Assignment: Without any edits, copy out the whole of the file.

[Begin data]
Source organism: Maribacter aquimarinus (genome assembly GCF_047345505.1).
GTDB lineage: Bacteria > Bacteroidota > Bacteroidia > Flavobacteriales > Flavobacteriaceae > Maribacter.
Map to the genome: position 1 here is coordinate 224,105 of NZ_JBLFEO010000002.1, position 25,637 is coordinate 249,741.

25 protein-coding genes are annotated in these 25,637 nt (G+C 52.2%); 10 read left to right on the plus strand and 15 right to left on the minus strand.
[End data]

Source organism: Maribacter aquimarinus (genome assembly GCF_047345505.1).
GTDB lineage: Bacteria > Bacteroidota > Bacteroidia > Flavobacteriales > Flavobacteriaceae > Maribacter.
Map to the genome: position 1 here is coordinate 224,105 of NZ_JBLFEO010000002.1, position 25,637 is coordinate 249,741.

25 protein-coding genes are annotated in these 25,637 nt (G+C 52.2%); 10 read left to right on the plus strand and 15 right to left on the minus strand.